As recently as last year, the resurrection of the "mini station" police policy — which in the past involved small satellite police stations in community centers — transformed into City Council histrionics. Mayoral candidate and City Councilman Jeff Johnson proposed this year a citywide mini station plan.

The emphasis on visibility and neighborhood policing is the key for Johnson and Reed, who have both routinely raised these arguments at council meetings for years.

"City Hall and the mayor's office have waited, in my opinion, too late to deal with this problem," Reed says. "This problem right now is spreading like wildfire."

Mayor Frank Jackson and Police Chief Calvin Williams held a press conference Monday afternoon, outlining the arrests behind the Saturday shootings and discussing on a more general level the investigations into gang activity and gun violence across Cleveland.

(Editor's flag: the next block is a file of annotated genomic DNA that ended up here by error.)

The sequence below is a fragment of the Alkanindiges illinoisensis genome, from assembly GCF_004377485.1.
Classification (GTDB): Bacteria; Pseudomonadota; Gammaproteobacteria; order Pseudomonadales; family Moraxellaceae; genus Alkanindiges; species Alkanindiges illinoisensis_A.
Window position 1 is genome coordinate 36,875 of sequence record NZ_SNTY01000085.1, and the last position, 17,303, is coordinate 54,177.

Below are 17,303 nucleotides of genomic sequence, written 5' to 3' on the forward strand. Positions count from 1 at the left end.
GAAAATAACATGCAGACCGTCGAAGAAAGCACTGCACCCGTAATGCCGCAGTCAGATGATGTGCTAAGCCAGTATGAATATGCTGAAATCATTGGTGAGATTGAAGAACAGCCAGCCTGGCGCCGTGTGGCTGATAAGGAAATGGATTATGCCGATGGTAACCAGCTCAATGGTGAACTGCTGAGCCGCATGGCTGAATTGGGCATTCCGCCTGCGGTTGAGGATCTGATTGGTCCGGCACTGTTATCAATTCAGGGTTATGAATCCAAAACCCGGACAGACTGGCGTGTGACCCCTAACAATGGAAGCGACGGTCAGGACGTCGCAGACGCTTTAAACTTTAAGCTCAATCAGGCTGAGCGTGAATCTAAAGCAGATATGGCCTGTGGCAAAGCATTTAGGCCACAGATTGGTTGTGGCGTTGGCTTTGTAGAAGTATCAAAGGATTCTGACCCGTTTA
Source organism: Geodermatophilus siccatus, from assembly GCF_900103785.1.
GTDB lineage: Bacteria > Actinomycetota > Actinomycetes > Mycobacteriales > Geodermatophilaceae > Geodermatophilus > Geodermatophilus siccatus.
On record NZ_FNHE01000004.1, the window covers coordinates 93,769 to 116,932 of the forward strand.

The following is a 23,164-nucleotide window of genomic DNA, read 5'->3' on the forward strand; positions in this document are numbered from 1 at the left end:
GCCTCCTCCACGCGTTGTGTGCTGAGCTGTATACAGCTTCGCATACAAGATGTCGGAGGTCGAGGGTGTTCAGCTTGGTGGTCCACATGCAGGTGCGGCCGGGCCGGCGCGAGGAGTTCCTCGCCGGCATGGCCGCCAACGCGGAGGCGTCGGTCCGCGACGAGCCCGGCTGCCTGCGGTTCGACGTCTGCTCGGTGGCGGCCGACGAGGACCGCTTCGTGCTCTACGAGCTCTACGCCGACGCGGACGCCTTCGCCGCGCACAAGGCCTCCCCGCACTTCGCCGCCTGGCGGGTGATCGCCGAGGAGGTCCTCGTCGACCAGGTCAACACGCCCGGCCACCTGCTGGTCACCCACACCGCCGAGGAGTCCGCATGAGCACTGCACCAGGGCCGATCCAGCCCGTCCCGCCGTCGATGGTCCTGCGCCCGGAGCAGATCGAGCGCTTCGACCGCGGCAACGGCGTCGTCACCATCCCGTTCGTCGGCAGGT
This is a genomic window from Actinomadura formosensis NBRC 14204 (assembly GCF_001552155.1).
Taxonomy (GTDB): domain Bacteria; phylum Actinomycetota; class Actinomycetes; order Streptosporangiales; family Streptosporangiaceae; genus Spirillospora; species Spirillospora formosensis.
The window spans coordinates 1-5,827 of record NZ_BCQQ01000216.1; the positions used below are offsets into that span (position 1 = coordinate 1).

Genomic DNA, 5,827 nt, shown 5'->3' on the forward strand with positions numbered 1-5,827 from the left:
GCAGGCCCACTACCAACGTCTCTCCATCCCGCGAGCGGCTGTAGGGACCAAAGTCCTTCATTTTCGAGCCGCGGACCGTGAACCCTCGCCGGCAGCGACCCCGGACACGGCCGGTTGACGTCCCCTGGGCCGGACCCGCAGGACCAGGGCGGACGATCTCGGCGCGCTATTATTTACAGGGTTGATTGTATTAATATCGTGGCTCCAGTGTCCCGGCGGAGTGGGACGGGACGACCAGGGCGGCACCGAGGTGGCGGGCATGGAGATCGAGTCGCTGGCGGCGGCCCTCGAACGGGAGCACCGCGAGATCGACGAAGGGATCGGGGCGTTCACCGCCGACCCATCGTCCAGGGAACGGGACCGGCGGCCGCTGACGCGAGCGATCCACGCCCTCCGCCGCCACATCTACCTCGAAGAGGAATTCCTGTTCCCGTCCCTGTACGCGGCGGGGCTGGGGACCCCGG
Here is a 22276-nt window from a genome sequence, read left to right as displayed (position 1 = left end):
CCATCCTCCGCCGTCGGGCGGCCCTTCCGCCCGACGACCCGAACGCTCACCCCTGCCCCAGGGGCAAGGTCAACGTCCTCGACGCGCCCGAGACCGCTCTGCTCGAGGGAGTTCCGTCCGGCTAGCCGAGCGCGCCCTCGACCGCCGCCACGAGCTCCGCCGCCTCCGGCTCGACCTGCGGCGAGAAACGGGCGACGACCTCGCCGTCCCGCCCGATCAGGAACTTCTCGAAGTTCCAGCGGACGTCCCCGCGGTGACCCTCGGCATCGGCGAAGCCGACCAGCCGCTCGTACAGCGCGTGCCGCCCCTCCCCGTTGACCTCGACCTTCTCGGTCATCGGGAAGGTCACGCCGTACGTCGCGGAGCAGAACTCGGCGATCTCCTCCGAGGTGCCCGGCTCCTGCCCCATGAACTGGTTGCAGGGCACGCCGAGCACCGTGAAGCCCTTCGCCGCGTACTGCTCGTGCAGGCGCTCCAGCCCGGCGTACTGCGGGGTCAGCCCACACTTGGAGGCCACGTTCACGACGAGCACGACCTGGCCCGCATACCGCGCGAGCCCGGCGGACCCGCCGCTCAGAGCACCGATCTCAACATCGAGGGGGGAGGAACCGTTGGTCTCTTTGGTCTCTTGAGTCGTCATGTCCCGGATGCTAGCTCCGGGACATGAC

“We had the wherewithal to prevent these things from happening,” Williams said, referencing the officers standing nearby and lamenting the lack of information provided by neighbors on the ground in and around Kinsman. He urged family members and neighbors to call the police department with any information related to gun violence.

Jackson pointed to the flash mob and fights that erupted at the I-X Center over the weekend as an example of the police department’s Gang Impact Unit doing the sort of work that he finds vital to the city’s current plight. Three adults and two children were arrested at the I-X Center; Gang Impact Unit officials have intimated that, based on information, gun violence was imminent at the time they stepped and broke up the fight.